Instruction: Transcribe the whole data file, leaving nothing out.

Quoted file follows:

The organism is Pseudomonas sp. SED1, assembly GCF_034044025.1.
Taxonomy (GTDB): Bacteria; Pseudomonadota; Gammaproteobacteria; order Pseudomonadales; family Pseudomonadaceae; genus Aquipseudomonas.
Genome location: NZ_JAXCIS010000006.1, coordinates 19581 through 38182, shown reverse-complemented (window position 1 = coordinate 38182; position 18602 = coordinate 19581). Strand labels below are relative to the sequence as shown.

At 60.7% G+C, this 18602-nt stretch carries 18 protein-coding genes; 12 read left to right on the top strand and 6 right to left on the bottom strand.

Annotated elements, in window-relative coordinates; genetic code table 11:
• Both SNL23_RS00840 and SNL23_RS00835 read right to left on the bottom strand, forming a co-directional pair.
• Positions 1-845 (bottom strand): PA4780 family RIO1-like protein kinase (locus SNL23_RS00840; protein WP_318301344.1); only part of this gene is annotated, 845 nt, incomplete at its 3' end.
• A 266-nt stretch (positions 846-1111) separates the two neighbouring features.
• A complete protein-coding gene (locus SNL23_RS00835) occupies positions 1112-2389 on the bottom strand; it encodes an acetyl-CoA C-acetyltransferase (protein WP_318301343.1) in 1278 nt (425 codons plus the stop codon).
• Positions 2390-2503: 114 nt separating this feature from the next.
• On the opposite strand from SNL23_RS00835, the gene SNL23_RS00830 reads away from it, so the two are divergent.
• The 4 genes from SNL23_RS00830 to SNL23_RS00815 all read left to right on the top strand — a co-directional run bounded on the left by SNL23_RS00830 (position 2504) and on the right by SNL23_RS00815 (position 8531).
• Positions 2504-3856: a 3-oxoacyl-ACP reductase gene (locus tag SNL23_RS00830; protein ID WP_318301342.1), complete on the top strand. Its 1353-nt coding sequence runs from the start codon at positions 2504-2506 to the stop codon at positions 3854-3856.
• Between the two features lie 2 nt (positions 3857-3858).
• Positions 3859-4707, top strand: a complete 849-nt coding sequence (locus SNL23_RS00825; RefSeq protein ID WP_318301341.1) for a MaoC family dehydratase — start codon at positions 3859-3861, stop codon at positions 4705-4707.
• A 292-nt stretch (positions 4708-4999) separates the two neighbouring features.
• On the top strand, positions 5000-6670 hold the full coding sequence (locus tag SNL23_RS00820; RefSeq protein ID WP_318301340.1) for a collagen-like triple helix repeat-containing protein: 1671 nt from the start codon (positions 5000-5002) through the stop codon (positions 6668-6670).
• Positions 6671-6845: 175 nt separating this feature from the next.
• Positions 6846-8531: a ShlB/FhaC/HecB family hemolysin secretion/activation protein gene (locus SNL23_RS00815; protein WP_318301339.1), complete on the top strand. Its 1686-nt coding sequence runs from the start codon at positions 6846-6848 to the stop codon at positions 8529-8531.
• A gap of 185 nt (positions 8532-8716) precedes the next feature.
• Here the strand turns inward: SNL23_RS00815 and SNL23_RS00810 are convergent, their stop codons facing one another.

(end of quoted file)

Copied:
The organism is Pseudomonas sp. SED1, assembly GCF_034044025.1.
Taxonomy (GTDB): Bacteria; Pseudomonadota; Gammaproteobacteria; order Pseudomonadales; family Pseudomonadaceae; genus Aquipseudomonas.
Genome location: NZ_JAXCIS010000006.1, coordinates 19581 through 38182, shown reverse-complemented (window position 1 = coordinate 38182; position 18602 = coordinate 19581). Strand labels below are relative to the sequence as shown.

At 60.7% G+C, this 18602-nt stretch carries 18 protein-coding genes; 12 read left to right on the top strand and 6 right to left on the bottom strand.

Annotated elements, in window-relative coordinates; genetic code table 11:
• Both SNL23_RS00840 and SNL23_RS00835 read right to left on the bottom strand, forming a co-directional pair.
• Positions 1-845 (bottom strand): PA4780 family RIO1-like protein kinase (locus SNL23_RS00840; protein WP_318301344.1); only part of this gene is annotated, 845 nt, incomplete at its 3' end.
• A 266-nt stretch (positions 846-1111) separates the two neighbouring features.
• A complete protein-coding gene (locus SNL23_RS00835) occupies positions 1112-2389 on the bottom strand; it encodes an acetyl-CoA C-acetyltransferase (protein WP_318301343.1) in 1278 nt (425 codons plus the stop codon).
• Positions 2390-2503: 114 nt separating this feature from the next.
• On the opposite strand from SNL23_RS00835, the gene SNL23_RS00830 reads away from it, so the two are divergent.
• The 4 genes from SNL23_RS00830 to SNL23_RS00815 all read left to right on the top strand — a co-directional run bounded on the left by SNL23_RS00830 (position 2504) and on the right by SNL23_RS00815 (position 8531).
• Positions 2504-3856: a 3-oxoacyl-ACP reductase gene (locus tag SNL23_RS00830; protein ID WP_318301342.1), complete on the top strand. Its 1353-nt coding sequence runs from the start codon at positions 2504-2506 to the stop codon at positions 3854-3856.
• Between the two features lie 2 nt (positions 3857-3858).
• Positions 3859-4707, top strand: a complete 849-nt coding sequence (locus SNL23_RS00825; RefSeq protein ID WP_318301341.1) for a MaoC family dehydratase — start codon at positions 3859-3861, stop codon at positions 4705-4707.
• A 292-nt stretch (positions 4708-4999) separates the two neighbouring features.
• On the top strand, positions 5000-6670 hold the full coding sequence (locus tag SNL23_RS00820; RefSeq protein ID WP_318301340.1) for a collagen-like triple helix repeat-containing protein: 1671 nt from the start codon (positions 5000-5002) through the stop codon (positions 6668-6670).
• Positions 6671-6845: 175 nt separating this feature from the next.
• Positions 6846-8531: a ShlB/FhaC/HecB family hemolysin secretion/activation protein gene (locus SNL23_RS00815; protein WP_318301339.1), complete on the top strand. Its 1686-nt coding sequence runs from the start codon at positions 6846-6848 to the stop codon at positions 8529-8531.
• A gap of 185 nt (positions 8532-8716) precedes the next feature.
• Here the strand turns inward: SNL23_RS00815 and SNL23_RS00810 are convergent, their stop codons facing one another.